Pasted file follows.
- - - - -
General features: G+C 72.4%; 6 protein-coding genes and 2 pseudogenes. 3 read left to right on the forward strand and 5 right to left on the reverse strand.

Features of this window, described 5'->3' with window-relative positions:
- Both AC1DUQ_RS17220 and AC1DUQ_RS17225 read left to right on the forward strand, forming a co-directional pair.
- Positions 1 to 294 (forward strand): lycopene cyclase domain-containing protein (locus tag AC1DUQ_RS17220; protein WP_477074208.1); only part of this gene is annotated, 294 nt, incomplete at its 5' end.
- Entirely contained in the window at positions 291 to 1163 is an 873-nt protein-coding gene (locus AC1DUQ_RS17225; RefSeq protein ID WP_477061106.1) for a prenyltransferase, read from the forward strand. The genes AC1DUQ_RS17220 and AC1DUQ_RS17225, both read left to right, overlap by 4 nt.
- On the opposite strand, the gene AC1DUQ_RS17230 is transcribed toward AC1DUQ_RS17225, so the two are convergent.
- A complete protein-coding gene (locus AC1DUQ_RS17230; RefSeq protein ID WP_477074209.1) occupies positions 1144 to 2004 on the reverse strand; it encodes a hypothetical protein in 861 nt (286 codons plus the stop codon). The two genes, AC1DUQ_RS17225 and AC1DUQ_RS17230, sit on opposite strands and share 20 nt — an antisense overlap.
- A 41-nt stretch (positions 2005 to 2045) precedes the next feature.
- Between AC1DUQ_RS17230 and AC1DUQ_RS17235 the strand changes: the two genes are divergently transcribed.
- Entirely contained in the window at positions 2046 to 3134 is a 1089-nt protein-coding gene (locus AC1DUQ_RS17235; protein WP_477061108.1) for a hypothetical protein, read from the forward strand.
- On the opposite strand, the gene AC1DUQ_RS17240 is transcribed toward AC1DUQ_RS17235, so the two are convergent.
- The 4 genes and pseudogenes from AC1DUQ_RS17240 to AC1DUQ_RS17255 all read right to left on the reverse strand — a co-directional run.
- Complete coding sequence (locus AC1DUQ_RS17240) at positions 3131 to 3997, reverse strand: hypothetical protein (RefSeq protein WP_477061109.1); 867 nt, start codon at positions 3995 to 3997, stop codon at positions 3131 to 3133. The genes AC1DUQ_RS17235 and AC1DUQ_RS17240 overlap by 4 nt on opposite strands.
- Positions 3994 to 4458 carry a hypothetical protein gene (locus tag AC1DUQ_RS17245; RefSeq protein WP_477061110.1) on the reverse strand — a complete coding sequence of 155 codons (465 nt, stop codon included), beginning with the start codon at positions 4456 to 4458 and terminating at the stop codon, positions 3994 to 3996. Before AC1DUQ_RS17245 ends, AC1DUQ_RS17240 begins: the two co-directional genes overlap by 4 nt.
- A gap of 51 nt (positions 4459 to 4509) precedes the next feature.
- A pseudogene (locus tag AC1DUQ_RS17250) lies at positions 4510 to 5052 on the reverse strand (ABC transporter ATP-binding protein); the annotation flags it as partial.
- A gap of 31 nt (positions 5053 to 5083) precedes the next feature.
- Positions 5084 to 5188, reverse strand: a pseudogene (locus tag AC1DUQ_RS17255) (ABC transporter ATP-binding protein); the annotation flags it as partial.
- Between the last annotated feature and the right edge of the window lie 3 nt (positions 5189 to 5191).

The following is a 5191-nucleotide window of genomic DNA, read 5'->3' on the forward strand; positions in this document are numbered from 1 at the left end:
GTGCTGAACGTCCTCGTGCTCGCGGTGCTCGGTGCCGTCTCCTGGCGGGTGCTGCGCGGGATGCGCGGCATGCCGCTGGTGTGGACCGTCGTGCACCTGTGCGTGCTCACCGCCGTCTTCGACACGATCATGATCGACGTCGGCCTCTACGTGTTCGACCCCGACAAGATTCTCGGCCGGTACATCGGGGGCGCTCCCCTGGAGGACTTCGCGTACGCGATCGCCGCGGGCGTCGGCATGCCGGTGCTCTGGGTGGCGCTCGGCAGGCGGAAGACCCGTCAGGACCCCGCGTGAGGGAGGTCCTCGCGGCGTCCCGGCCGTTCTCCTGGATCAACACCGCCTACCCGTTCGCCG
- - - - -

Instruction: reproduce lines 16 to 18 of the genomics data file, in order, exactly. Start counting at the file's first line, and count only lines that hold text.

- A pseudogene (locus tag AC1DUQ_RS17250) lies at positions 4510 to 5052 on the reverse strand (ABC transporter ATP-binding protein); the annotation flags it as partial.
- A gap of 31 nt (positions 5053 to 5083) precedes the next feature.
- Positions 5084 to 5188, reverse strand: a pseudogene (locus tag AC1DUQ_RS17255) (ABC transporter ATP-binding protein); the annotation flags it as partial.